• How does the congregation provide guidelines in the areas of health, finances, life transitions, and mundane routines?


  • How do we teach responsible use of resources by individuals and by the community of faith?
  • Do we provide help for our members to understand how money and other financial resources are a gift from God?


  • How well is the congregation developing mutual support and ministry in a partnership between clergy and laity?
  • How do we share authority and responsibility?
  • Do we provide effective ways to define relationships and roles?
  • How do we work together to fulfill our vision of being a faith community?

Connection to Faith Community

  • How do we both contribute to and receive support from the structures of our larger denomination, or faith family?
  • What does our connection to such a family contribute to our sense of identity and mission?

The Marks of a Healthy Church
From Congregations, November/December 2002


Featured Resources

AL260_SMRedeveloping the Congregation: A How-to for Lasting Change by Mary K. Sellon, Daniel P. Smith, and Gail F. Grossman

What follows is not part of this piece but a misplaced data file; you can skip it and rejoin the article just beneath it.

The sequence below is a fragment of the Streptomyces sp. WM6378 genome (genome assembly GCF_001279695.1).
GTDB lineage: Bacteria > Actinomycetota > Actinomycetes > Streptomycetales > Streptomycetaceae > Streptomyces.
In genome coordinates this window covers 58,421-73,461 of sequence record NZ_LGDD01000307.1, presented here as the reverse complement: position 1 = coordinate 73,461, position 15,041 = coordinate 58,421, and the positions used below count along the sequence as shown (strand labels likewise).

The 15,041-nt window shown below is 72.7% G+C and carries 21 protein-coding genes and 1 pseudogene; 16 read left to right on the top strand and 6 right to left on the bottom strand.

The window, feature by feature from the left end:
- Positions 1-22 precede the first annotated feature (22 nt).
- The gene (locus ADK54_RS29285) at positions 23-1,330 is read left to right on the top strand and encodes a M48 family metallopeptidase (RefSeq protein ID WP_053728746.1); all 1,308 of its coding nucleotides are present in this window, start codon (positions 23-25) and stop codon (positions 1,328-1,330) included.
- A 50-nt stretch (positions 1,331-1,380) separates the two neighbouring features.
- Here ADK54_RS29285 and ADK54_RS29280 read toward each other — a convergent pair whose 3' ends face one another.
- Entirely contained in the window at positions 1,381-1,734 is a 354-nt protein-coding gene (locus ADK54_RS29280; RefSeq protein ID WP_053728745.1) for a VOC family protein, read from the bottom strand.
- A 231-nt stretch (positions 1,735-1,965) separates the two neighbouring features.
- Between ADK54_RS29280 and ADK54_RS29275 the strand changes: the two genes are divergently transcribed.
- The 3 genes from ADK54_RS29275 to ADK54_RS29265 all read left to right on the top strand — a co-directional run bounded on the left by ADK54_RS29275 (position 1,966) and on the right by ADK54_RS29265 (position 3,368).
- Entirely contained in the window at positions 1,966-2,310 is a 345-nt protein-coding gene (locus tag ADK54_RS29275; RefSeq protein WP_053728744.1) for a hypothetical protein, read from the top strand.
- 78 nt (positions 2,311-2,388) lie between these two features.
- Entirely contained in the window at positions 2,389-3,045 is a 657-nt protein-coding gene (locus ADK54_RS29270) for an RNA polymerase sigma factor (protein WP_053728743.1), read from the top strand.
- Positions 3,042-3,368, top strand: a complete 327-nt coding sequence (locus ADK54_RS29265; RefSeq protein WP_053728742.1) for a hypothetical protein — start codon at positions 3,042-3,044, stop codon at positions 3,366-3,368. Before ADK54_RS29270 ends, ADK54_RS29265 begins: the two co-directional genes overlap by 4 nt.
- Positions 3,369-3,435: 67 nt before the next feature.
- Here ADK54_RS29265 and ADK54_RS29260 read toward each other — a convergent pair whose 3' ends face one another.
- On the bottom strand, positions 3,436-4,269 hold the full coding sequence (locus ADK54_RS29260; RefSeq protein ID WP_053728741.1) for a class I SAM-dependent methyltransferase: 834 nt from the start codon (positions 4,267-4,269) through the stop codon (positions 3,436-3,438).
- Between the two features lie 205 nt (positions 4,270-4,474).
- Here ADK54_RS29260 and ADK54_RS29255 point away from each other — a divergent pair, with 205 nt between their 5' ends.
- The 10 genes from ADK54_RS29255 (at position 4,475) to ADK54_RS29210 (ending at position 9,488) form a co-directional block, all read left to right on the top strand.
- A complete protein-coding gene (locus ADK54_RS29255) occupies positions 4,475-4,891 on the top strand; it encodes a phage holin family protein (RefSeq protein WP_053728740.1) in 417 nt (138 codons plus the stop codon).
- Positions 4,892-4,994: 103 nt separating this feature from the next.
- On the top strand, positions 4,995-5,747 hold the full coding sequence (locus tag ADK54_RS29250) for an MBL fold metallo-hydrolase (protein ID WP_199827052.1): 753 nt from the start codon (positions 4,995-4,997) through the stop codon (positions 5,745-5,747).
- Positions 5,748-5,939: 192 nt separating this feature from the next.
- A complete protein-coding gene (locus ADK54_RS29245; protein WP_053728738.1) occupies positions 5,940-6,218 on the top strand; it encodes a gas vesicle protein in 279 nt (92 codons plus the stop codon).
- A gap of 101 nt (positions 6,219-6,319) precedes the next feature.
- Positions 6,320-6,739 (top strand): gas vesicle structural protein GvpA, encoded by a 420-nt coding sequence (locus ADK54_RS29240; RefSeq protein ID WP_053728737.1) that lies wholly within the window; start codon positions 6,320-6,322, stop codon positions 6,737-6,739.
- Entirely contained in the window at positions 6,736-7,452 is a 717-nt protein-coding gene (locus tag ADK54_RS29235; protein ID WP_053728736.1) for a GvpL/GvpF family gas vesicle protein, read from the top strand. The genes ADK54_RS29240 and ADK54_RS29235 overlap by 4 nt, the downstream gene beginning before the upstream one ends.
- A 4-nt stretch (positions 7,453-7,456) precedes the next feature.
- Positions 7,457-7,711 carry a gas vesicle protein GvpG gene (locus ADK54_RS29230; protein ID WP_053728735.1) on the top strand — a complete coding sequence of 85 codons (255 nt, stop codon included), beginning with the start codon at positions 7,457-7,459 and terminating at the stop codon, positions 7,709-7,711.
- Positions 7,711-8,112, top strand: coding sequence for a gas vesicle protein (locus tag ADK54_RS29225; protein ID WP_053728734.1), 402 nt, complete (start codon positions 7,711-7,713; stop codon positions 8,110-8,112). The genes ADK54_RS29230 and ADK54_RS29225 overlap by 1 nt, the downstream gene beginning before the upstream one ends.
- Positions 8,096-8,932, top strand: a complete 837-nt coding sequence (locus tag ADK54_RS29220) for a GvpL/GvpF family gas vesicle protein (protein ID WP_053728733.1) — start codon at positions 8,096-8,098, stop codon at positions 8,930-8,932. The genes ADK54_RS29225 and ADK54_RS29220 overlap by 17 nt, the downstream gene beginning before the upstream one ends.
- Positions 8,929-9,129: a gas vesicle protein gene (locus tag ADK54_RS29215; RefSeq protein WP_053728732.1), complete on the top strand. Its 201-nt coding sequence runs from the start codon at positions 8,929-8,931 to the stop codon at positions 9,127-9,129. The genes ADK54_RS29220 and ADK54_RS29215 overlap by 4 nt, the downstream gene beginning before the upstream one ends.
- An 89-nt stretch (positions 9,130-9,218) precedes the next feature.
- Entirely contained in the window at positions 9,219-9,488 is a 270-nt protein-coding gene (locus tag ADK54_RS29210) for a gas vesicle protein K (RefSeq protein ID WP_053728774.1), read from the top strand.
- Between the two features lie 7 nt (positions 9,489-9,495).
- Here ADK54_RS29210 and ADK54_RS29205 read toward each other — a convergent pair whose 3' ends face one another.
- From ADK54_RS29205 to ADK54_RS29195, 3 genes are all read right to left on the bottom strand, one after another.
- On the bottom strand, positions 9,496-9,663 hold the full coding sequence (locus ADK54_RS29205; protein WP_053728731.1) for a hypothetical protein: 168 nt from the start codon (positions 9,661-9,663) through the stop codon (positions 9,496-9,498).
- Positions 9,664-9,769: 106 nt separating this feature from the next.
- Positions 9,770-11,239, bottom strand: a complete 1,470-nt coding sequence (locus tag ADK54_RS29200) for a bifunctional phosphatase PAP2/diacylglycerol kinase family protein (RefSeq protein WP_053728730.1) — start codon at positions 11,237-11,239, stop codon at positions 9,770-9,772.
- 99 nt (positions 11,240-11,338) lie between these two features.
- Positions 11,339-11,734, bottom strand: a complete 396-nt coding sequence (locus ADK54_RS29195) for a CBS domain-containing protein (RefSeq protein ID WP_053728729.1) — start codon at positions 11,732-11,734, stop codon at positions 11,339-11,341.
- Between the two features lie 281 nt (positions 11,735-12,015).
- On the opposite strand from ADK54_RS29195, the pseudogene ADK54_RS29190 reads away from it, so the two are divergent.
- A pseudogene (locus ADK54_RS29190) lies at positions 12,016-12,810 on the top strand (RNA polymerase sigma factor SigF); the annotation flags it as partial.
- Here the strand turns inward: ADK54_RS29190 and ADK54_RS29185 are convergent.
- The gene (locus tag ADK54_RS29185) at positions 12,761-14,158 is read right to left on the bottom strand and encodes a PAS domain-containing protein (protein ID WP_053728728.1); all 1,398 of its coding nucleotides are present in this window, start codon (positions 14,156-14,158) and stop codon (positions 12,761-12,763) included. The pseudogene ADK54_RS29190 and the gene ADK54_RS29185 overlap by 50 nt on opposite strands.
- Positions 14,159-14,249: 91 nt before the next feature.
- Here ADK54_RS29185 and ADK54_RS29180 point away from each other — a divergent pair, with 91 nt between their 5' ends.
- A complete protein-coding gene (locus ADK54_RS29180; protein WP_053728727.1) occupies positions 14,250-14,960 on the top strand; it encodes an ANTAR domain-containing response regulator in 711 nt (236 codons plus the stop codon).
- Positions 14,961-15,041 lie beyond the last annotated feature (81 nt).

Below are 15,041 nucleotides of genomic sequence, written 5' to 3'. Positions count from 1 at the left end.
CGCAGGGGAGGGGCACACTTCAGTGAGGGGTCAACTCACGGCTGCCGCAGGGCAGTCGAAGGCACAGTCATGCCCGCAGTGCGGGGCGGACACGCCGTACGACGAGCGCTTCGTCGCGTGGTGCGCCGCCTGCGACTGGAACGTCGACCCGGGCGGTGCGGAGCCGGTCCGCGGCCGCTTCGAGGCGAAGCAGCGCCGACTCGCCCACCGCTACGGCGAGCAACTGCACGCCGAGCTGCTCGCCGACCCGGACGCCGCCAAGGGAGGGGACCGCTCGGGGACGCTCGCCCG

What makes it possible for a church to reverse course from decline or stagnation into longlasting vitality? How can a church immigrate from a congealing present into a compelling future? What can a congregation do to experience continuous, deep change rather than just temporary, surface improvement? How does a person lead redevelopment? Click here to read a chapter.

AL217_SM Can Our Church Live? Redeveloping Congregations in Decline by Alice Mann

Nothing on earth lives forever–not even congregations. Alban Institute senior consultant Alice Mann explains how the natural life cycle of a congregation, as well as other internal and external factors, can produce a congregation that is in real trouble. She then offers hope for congregations that want to change.